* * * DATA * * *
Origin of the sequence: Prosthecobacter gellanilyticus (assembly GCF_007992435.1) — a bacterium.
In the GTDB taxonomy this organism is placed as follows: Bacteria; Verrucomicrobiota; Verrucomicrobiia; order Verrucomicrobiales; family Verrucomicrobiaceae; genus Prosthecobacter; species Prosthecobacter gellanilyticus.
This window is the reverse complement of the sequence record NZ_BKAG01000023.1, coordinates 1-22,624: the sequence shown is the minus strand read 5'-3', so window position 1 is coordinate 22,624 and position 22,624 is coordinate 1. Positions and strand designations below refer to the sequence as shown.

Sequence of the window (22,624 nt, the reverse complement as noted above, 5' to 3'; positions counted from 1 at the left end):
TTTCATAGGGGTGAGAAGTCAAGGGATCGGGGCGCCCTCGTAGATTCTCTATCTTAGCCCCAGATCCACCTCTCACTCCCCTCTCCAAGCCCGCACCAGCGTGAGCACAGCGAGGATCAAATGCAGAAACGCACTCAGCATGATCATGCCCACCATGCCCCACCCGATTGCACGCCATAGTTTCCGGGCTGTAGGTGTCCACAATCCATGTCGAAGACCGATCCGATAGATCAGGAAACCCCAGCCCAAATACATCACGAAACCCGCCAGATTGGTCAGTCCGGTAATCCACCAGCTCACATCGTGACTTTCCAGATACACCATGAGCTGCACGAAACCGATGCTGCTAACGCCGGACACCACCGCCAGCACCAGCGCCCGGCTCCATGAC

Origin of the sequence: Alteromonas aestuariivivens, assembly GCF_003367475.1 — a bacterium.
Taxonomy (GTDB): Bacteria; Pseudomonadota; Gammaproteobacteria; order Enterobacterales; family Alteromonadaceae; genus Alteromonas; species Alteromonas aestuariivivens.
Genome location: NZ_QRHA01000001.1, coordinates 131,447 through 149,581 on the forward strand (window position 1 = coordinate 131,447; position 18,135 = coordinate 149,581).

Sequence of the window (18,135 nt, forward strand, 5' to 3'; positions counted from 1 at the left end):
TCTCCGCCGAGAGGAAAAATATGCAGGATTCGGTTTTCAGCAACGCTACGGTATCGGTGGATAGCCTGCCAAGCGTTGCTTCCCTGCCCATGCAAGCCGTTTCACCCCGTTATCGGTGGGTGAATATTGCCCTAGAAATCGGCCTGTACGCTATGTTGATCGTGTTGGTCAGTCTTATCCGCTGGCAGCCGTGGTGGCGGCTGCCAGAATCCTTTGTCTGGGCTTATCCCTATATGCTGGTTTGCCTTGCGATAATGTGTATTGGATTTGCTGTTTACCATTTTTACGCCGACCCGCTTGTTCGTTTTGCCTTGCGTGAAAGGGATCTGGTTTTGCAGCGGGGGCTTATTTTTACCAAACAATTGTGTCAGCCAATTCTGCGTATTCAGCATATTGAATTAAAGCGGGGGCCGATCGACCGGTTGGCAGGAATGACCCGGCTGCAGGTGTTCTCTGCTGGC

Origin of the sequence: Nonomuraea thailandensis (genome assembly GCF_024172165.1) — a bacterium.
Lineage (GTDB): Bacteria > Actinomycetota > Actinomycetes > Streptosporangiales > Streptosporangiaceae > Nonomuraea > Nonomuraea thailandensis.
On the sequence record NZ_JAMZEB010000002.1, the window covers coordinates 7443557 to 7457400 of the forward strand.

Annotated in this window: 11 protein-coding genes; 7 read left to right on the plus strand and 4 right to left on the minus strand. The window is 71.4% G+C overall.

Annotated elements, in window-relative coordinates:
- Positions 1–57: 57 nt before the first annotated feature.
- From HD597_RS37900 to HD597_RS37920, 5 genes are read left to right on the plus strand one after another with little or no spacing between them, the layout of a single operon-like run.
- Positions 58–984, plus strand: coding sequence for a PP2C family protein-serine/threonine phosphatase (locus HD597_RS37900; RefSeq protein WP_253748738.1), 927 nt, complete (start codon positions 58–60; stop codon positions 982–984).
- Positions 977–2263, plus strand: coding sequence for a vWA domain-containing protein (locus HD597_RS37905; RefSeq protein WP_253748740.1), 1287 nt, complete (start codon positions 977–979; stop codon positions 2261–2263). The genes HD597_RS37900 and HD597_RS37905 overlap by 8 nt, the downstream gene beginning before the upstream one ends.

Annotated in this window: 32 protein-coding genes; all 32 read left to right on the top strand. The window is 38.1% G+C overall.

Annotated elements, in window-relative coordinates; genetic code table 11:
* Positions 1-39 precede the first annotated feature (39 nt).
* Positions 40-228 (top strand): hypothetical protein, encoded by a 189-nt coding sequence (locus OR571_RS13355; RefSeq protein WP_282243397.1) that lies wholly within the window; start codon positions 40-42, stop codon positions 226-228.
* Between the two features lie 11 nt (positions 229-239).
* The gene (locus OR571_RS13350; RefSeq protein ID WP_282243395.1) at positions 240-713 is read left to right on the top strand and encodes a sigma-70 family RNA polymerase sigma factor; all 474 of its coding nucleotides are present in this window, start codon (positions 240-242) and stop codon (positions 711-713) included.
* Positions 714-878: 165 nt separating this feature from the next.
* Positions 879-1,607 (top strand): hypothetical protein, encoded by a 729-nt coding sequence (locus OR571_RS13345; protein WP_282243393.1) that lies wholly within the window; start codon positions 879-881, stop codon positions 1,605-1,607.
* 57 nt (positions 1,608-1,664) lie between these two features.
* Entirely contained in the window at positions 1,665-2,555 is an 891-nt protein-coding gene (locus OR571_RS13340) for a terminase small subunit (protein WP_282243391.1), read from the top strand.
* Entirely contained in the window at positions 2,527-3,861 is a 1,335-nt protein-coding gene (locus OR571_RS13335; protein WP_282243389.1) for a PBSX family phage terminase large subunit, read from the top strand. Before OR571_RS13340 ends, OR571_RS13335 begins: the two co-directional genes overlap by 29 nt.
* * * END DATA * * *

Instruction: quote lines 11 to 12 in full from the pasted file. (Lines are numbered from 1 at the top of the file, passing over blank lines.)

Origin of the sequence: Nonomuraea thailandensis (genome assembly GCF_024172165.1) — a bacterium.
Lineage (GTDB): Bacteria > Actinomycetota > Actinomycetes > Streptosporangiales > Streptosporangiaceae > Nonomuraea > Nonomuraea thailandensis.